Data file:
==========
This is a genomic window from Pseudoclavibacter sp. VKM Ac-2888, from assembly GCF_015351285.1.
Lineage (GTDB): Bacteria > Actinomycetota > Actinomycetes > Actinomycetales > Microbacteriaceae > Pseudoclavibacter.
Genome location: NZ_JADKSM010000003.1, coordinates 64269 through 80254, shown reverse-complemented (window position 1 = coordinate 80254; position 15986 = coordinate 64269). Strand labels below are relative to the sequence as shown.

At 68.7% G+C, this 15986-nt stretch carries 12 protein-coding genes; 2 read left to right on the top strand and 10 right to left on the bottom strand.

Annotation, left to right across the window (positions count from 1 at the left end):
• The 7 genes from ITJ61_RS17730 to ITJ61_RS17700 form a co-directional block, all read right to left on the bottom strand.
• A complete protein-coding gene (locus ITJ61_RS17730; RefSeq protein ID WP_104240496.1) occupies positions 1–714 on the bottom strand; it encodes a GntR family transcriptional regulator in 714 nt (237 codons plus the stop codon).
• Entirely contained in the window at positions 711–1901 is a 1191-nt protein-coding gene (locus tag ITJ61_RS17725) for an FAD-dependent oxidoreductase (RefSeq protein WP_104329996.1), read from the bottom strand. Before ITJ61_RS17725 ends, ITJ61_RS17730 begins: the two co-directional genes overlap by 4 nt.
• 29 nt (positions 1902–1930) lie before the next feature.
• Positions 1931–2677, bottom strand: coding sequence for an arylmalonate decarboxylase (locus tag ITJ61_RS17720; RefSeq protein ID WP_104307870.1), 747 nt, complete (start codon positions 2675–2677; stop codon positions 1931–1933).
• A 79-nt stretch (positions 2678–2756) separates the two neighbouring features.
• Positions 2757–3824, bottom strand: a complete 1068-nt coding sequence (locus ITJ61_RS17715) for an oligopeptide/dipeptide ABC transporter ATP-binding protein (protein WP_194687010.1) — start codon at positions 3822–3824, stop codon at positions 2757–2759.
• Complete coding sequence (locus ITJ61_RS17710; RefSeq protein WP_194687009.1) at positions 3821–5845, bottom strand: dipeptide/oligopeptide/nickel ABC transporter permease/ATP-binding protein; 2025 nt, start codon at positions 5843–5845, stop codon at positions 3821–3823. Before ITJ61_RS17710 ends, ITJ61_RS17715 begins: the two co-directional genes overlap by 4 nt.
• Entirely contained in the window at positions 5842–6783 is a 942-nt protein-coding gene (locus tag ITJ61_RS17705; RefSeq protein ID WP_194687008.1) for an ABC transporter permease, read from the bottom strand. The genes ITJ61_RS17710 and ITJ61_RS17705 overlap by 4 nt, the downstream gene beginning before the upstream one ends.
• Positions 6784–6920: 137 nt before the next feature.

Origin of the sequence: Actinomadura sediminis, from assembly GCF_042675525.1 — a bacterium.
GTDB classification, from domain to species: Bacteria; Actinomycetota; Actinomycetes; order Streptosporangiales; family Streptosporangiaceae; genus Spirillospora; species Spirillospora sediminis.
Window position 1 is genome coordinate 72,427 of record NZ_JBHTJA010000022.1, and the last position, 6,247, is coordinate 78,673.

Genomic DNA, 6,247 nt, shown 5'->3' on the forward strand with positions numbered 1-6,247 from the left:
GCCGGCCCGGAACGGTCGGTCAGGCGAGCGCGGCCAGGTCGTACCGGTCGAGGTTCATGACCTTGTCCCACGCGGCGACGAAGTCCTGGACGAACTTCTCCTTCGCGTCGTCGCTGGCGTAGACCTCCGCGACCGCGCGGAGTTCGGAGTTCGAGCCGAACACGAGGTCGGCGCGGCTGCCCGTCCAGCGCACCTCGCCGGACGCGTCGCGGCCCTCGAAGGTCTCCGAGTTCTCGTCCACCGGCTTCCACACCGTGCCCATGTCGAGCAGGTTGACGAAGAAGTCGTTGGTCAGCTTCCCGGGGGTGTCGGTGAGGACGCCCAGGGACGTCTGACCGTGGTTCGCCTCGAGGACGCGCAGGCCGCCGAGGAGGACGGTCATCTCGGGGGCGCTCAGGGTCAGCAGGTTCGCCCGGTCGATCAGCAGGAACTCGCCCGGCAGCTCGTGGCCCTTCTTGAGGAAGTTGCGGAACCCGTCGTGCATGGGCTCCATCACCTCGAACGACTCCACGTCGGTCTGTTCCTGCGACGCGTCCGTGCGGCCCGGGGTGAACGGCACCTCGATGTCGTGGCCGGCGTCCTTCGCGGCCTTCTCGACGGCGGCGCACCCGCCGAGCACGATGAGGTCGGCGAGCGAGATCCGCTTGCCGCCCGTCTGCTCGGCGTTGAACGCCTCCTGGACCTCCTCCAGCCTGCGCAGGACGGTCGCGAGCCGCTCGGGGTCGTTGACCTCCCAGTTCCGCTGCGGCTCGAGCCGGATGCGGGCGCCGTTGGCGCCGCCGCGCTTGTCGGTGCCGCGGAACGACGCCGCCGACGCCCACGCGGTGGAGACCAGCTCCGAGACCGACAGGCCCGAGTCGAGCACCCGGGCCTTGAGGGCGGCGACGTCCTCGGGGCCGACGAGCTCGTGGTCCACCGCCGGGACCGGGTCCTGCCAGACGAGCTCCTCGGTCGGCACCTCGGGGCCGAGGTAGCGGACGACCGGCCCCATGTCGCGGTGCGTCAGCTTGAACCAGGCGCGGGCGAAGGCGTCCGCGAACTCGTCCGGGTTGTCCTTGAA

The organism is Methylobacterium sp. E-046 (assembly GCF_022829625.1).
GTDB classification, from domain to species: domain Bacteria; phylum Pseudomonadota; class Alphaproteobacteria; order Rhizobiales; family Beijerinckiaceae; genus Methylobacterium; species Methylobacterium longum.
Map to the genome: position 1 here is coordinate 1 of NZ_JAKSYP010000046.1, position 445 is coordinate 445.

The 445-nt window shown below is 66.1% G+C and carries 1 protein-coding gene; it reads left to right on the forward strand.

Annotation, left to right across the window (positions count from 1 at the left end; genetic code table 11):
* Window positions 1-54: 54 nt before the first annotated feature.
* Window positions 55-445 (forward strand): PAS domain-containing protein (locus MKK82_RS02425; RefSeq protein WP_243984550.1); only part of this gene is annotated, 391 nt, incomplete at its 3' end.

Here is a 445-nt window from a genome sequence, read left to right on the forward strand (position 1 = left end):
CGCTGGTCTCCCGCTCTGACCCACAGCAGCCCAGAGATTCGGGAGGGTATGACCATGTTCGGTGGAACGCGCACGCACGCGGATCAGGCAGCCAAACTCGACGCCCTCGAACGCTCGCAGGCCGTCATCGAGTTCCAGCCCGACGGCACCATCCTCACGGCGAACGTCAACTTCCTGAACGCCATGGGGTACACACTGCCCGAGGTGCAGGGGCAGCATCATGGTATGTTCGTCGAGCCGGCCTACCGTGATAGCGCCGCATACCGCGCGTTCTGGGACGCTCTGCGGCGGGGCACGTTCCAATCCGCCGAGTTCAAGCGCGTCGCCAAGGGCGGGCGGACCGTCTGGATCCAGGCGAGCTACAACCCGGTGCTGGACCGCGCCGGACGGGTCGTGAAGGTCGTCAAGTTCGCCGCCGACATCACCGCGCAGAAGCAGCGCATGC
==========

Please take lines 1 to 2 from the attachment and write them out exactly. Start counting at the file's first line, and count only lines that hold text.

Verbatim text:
This is a genomic window from Pseudoclavibacter sp. VKM Ac-2888, from assembly GCF_015351285.1.
Lineage (GTDB): Bacteria > Actinomycetota > Actinomycetes > Actinomycetales > Microbacteriaceae > Pseudoclavibacter.